Hot Tuna live
After 32 years of trying, I saw the best Hot Tuna show of my life at the Beacon this weekend. It was an extremely unusual show as G.E. Smith joined the band for the entire set and, to be honest, turned them into a different kind of band. Tuna is usually a zone-out experience for me. Jack Casady and Jorma Kaukonen are both great at what they do, of course, which is why I keep going, but Smith's urban blues/early rock n' roll ethos turned their stoner/psych/country blues bland into something totally scorching. The duets with Jorma were a wonder to behold, as they were actually talking to each other musically, surprising one another as they drew inspiration from the other's creativity. It was like a great jazz band but one that played loud as hell to an audience overpopulated with screaming idiots. Still, a night to remember and coming the same week as Neil Young's incredible performance, made me feel like one lucky guy. (Not a bad city, either, I have to say.) Read all about 'em here.
Name: Todd Kehoe
Hometown: Saratoga Springs, NY
Eric, you'll hear Republican strains of "I'll be different from Bush..." the moment one of them emerges from the pack. Then, the media can scrub them into a straight-talking, grown-up, conservative moderate (or some other Orwellian nonsense) who's clearly NOT George W. Bush part deux in time to save the Republic from the evils of far-left crazy liberal Hillary Clinton or -- gasp -- Muslim sleeper cell Barack Obama or -- double gasp -- rich hypocrite welfare queen John Edwards.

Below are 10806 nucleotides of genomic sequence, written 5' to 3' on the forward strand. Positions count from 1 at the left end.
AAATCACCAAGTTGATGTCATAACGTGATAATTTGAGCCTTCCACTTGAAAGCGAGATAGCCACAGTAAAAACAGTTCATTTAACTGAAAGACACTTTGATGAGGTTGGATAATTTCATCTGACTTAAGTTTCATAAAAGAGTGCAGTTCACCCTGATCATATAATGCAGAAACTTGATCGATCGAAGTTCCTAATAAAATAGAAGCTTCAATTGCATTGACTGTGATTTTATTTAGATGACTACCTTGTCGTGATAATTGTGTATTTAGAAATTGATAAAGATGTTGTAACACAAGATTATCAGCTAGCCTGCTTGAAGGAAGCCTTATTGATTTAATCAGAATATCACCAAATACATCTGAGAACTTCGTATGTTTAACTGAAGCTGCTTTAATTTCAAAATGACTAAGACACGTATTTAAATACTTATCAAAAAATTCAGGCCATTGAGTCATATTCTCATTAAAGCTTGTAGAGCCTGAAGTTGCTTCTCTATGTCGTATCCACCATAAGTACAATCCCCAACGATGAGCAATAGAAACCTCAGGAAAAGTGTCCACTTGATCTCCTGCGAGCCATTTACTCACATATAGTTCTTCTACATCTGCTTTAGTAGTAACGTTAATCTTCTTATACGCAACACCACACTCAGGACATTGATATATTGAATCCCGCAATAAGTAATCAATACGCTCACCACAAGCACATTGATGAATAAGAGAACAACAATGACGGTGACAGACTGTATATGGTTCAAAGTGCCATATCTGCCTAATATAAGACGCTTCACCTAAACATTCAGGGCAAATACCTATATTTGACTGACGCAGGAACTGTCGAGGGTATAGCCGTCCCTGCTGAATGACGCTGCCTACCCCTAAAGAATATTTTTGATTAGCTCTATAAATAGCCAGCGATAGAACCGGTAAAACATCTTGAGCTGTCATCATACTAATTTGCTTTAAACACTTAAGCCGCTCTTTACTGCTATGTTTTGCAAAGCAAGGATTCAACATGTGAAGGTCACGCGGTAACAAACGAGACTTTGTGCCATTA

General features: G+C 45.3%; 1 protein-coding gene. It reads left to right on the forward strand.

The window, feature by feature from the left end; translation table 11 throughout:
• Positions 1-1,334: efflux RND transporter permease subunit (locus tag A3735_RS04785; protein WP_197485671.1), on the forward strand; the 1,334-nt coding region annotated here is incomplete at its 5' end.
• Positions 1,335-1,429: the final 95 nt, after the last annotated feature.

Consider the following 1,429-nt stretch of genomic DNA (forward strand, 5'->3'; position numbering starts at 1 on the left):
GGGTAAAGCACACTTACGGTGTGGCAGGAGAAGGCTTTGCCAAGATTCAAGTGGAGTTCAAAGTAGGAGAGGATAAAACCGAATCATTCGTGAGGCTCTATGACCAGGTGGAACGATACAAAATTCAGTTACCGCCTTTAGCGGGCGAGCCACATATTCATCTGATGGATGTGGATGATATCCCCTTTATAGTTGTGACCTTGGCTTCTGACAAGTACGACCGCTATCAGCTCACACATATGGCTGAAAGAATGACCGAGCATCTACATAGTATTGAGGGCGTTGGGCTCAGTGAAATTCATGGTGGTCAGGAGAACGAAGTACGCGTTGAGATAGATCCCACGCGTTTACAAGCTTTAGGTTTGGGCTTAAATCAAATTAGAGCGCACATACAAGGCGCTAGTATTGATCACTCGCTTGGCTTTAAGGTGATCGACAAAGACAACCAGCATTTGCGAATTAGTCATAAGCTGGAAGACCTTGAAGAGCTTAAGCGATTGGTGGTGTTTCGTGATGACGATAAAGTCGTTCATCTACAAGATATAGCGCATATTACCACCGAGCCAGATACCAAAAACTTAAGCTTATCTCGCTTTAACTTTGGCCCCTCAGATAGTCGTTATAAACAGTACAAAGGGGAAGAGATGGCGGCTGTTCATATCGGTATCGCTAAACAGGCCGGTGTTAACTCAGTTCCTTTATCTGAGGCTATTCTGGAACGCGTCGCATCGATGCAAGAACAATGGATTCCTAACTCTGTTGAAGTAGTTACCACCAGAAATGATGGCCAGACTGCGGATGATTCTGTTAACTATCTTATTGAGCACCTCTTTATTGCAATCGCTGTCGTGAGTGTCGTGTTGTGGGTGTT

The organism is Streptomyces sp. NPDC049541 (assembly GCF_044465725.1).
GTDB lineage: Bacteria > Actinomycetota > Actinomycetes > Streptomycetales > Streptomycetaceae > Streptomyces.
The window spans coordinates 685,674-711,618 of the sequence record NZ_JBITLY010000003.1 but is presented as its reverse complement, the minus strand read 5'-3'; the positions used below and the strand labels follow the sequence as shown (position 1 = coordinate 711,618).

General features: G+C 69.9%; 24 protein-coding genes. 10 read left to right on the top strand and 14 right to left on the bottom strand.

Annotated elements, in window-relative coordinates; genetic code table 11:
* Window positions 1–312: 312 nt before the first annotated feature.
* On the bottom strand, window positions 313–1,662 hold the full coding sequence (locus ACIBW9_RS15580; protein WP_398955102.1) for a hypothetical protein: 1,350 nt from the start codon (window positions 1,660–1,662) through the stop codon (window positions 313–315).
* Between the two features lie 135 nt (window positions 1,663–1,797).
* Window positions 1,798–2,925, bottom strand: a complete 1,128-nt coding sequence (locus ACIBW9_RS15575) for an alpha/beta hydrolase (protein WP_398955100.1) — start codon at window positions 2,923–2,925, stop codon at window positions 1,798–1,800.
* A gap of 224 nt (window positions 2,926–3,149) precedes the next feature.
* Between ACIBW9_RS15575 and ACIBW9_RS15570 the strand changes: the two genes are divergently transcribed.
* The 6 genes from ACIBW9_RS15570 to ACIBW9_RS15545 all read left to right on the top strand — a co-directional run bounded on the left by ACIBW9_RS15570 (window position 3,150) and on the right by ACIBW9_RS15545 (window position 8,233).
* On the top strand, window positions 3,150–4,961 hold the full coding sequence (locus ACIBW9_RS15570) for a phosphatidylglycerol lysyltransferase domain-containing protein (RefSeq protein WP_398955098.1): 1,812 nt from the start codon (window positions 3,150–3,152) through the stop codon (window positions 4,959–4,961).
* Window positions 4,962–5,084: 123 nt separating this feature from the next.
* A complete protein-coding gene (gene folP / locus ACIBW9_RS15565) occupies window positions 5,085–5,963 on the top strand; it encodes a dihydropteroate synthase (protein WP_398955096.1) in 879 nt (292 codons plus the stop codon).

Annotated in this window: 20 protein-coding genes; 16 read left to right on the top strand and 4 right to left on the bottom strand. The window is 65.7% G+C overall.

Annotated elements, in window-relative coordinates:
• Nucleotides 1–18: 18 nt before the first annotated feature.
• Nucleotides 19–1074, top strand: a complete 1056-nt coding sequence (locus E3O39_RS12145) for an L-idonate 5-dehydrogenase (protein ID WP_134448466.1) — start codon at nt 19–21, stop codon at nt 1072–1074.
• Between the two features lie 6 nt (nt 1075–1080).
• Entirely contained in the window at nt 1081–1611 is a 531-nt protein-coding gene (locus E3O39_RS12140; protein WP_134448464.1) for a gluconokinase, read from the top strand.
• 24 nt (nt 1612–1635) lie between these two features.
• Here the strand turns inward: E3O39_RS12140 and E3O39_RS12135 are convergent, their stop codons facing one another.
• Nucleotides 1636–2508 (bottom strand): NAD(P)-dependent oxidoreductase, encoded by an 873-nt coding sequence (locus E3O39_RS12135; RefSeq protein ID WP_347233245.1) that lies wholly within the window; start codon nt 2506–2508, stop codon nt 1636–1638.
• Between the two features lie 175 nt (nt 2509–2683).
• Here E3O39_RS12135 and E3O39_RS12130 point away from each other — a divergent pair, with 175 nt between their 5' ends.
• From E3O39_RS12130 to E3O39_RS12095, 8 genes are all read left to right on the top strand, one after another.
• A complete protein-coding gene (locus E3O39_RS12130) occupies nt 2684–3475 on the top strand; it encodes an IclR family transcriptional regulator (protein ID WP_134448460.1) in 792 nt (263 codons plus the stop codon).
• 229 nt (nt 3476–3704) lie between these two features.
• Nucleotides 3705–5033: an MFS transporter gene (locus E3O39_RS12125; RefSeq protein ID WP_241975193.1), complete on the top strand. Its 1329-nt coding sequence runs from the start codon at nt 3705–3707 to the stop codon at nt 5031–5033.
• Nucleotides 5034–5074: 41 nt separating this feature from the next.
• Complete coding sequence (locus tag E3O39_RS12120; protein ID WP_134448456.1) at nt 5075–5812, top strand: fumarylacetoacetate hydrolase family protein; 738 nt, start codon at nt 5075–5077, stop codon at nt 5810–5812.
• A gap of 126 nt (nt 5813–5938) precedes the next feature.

I was pleasantly surprised to hear Major Bateman on NPR this weekend on On The Media from WNYC. The segment can be listened to here.
"Controversies erupted recently, at both the liberal New Republic and conservative National Review Online, involving soldiers-turned-writers whose work contained now-admitted inaccuracies. Military historian Robert Bateman weighs in on the history of war stories as told by warriors."